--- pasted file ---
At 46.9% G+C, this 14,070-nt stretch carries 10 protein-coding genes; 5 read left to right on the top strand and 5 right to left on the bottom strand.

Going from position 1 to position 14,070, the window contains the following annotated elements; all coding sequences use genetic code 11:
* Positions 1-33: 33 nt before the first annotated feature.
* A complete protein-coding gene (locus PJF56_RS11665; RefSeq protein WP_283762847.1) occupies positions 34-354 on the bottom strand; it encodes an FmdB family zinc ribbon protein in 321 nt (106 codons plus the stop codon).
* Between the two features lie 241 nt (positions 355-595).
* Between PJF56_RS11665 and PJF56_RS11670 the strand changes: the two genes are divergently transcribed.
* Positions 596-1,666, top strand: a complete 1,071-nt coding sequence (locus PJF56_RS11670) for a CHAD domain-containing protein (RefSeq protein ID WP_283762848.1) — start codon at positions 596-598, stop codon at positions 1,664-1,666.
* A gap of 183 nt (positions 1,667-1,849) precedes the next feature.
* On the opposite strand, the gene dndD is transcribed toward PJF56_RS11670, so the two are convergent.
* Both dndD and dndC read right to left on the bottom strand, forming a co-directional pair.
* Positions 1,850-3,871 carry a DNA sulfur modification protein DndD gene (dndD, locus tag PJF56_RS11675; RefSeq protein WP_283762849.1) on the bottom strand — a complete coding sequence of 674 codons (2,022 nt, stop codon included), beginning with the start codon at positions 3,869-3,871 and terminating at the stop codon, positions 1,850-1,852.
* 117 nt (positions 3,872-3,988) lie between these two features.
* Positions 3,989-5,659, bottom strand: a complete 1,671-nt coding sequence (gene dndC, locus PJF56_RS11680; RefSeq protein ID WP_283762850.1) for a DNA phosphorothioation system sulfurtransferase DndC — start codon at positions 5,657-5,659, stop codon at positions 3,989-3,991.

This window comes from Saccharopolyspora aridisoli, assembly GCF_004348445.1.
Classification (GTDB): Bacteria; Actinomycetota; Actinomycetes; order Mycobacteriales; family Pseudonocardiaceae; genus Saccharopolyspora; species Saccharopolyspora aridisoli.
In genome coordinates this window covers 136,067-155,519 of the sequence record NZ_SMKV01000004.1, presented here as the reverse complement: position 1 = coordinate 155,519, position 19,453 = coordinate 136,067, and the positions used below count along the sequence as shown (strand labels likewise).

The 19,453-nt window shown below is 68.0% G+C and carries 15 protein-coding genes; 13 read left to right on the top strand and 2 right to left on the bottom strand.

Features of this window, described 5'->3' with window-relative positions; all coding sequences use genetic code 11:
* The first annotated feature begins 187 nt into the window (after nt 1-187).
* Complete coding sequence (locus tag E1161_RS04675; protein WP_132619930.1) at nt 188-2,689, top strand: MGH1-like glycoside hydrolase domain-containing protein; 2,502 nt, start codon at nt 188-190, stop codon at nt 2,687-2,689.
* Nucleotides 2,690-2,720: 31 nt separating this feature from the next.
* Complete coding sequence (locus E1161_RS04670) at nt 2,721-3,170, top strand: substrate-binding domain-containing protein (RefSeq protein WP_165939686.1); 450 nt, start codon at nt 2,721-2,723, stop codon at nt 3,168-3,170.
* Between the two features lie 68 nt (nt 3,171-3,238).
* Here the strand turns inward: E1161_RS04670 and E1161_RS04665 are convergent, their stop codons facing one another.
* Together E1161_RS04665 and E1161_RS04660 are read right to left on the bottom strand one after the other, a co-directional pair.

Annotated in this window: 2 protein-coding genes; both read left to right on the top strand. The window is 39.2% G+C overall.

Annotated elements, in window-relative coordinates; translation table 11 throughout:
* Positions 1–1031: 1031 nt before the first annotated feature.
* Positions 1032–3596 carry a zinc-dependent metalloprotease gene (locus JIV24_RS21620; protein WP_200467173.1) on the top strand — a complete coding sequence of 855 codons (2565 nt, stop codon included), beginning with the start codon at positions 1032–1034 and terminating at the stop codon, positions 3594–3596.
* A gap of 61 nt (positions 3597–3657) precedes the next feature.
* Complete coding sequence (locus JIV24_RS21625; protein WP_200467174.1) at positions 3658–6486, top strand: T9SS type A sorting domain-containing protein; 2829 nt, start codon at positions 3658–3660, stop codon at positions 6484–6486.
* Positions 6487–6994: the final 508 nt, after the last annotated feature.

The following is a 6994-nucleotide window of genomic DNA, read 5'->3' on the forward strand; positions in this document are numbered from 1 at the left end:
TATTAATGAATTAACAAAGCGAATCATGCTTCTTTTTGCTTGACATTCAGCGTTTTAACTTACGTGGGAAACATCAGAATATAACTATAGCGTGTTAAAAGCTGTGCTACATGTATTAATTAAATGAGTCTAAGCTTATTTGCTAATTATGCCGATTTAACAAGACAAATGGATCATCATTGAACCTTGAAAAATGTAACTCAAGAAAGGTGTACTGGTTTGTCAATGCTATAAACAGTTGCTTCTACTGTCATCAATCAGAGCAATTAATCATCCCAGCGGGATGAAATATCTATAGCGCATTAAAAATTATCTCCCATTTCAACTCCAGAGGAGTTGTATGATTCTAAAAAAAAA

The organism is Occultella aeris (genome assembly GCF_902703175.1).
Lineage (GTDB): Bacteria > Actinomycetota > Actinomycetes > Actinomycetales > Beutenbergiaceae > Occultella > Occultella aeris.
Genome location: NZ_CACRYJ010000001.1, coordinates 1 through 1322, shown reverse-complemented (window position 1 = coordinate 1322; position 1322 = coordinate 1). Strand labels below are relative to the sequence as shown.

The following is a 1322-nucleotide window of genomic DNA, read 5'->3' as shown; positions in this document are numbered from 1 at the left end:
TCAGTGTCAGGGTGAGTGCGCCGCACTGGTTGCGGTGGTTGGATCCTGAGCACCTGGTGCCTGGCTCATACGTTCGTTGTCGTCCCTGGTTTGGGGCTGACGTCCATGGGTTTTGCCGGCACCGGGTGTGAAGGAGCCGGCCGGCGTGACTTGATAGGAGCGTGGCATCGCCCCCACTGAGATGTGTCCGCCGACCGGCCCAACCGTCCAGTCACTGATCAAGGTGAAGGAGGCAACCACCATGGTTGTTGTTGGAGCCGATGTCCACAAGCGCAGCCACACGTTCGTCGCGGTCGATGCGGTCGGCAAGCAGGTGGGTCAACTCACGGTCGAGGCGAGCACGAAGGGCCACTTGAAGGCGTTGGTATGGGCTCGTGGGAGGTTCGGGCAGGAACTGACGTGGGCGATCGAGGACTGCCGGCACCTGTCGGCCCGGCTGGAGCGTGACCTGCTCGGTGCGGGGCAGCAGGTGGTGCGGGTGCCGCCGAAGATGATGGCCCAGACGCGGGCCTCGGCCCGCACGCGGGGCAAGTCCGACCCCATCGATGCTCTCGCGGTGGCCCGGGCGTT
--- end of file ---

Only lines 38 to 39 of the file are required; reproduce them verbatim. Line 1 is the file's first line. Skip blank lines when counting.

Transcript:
The following is a 1322-nucleotide window of genomic DNA, read 5'->3' as shown; positions in this document are numbered from 1 at the left end:
TCAGTGTCAGGGTGAGTGCGCCGCACTGGTTGCGGTGGTTGGATCCTGAGCACCTGGTGCCTGGCTCATACGTTCGTTGTCGTCCCTGGTTTGGGGCTGACGTCCATGGGTTTTGCCGGCACCGGGTGTGAAGGAGCCGGCCGGCGTGACTTGATAGGAGCGTGGCATCGCCCCCACTGAGATGTGTCCGCCGACCGGCCCAACCGTCCAGTCACTGATCAAGGTGAAGGAGGCAACCACCATGGTTGTTGTTGGAGCCGATGTCCACAAGCGCAGCCACACGTTCGTCGCGGTCGATGCGGTCGGCAAGCAGGTGGGTCAACTCACGGTCGAGGCGAGCACGAAGGGCCACTTGAAGGCGTTGGTATGGGCTCGTGGGAGGTTCGGGCAGGAACTGACGTGGGCGATCGAGGACTGCCGGCACCTGTCGGCCCGGCTGGAGCGTGACCTGCTCGGTGCGGGGCAGCAGGTGGTGCGGGTGCCGCCGAAGATGATGGCCCAGACGCGGGCCTCGGCCCGCACGCGGGGCAAGTCCGACCCCATCGATGCTCTCGCGGTGGCCCGGGCGTT